RETIREMENT MAY seem like a distant dot on the horizon for people in their twenties, but it never hurts to start planning early. It's important to develop good financial habits in youth so it's easier to maintain them with age.
To start, keep credit card debt under control. This may seem obvious, but some people in their second decade of life do need to be reminded that debt does not just go away and will grow over time with interest. It may be tempting to buy something and get the instant gratification that comes with using a credit card, but for large purchases it is better to save money over time and buy the item outright.
However, this doesn't mean all debt is bad, and building good credit is as important as avoiding bad credit. Consider getting one credit card to be used with restraint, and make payments on time every month to build good credit.
Having a good credit score later in life can help in getting a low-interest loan on a house or car.
Student loan debt can be a detriment to retirement, as many grads amass huge amounts of debt in the course of earning a degree. It's unavoidable for many career choices, but be careful about further education. Weigh the pros and cons of how much money stands to be earned from a degree against how much the degree itself will cost. For example, if earning a master's degree will only contribute a small pay increase over time versus a bachelor's degree, it may be better to go for the shorter degree.
It's also important to start putting aside savings as soon as possible. The more money you save in youth, the more interest it can gain as you age.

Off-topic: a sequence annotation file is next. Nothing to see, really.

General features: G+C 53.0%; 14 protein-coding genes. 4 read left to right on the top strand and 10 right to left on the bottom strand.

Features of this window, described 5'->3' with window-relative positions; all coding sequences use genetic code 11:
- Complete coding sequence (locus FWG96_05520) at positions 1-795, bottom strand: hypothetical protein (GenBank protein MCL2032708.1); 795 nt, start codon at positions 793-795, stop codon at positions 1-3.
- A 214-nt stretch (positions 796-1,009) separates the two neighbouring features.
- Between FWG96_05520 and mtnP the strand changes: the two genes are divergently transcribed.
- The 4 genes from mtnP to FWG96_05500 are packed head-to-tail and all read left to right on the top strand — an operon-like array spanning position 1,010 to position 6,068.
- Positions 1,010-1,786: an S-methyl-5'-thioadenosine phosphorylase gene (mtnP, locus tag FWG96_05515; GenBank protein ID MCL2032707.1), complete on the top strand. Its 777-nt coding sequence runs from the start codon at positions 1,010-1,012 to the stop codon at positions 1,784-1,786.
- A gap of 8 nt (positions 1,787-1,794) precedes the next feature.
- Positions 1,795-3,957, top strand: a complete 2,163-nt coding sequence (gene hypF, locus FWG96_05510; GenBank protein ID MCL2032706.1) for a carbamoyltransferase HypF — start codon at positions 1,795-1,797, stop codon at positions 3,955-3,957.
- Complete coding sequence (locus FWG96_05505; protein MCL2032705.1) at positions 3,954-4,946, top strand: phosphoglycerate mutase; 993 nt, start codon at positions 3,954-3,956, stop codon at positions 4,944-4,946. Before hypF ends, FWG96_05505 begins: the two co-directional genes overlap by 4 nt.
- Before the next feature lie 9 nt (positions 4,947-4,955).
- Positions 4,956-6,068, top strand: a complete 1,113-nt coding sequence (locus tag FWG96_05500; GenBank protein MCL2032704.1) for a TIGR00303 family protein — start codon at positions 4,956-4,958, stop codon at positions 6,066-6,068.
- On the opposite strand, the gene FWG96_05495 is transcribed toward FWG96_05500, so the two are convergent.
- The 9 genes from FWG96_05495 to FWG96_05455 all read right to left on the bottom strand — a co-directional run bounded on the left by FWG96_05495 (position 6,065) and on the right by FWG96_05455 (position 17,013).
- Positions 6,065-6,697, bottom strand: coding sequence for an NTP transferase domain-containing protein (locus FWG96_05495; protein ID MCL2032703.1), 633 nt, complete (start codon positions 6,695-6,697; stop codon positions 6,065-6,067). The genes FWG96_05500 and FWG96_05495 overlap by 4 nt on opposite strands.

Consider opening an independent retirement account (IRA). They're provided by many financial institutions and offer tax advantages. Erin Burt, a contributing editor for Kiplinger financial advice, says IRAs are better than 401ks thanks to flexibility.
"Any money you put into one of these retirement-savings accounts grows absolutely tax free: You won't owe Uncle Sam a dime as you let your savings accumulate or when you cash out in retirement," Burt writes in her article "Why You Need a Roth IRA."
IRAs come in two varieties: Roth and traditional. Traditional IRAs are available to anyone under 70 years of age with an earned income. Roth IRAs have some income eligibility restrictions. See a financial advisor to determine which account would be best for your financial situation.
Don't be embarrassed to ask for financial advice; it's something everyone needs to know and you'll be rewarded for it later in life.
Warner may be reached at firstname.lastname@example.org.